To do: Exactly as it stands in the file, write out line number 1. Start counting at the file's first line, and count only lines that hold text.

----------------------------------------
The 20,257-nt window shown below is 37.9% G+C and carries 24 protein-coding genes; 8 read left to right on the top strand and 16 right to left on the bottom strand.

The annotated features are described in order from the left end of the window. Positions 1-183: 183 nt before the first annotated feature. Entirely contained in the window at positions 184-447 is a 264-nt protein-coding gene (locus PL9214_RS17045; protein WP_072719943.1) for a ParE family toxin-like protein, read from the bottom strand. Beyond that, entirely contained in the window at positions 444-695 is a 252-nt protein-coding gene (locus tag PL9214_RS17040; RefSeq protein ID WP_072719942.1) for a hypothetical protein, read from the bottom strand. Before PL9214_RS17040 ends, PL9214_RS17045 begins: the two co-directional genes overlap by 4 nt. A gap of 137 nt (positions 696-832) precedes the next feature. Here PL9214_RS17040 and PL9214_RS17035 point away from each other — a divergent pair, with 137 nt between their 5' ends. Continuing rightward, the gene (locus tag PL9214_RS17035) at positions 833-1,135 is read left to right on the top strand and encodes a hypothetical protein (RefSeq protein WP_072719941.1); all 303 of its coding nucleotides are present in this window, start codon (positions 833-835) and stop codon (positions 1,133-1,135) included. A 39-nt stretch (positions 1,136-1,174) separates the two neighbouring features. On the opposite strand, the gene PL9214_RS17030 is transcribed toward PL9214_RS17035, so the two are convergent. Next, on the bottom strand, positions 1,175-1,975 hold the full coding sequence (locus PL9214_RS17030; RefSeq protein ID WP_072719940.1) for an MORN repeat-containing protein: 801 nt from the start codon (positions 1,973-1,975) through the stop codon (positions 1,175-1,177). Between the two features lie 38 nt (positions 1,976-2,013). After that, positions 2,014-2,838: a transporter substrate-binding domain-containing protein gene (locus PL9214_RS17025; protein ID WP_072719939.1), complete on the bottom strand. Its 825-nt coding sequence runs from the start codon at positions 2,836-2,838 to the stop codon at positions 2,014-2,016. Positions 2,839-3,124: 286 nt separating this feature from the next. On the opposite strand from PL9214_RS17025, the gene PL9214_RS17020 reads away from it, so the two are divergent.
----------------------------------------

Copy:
The 20,257-nt window shown below is 37.9% G+C and carries 24 protein-coding genes; 8 read left to right on the top strand and 16 right to left on the bottom strand.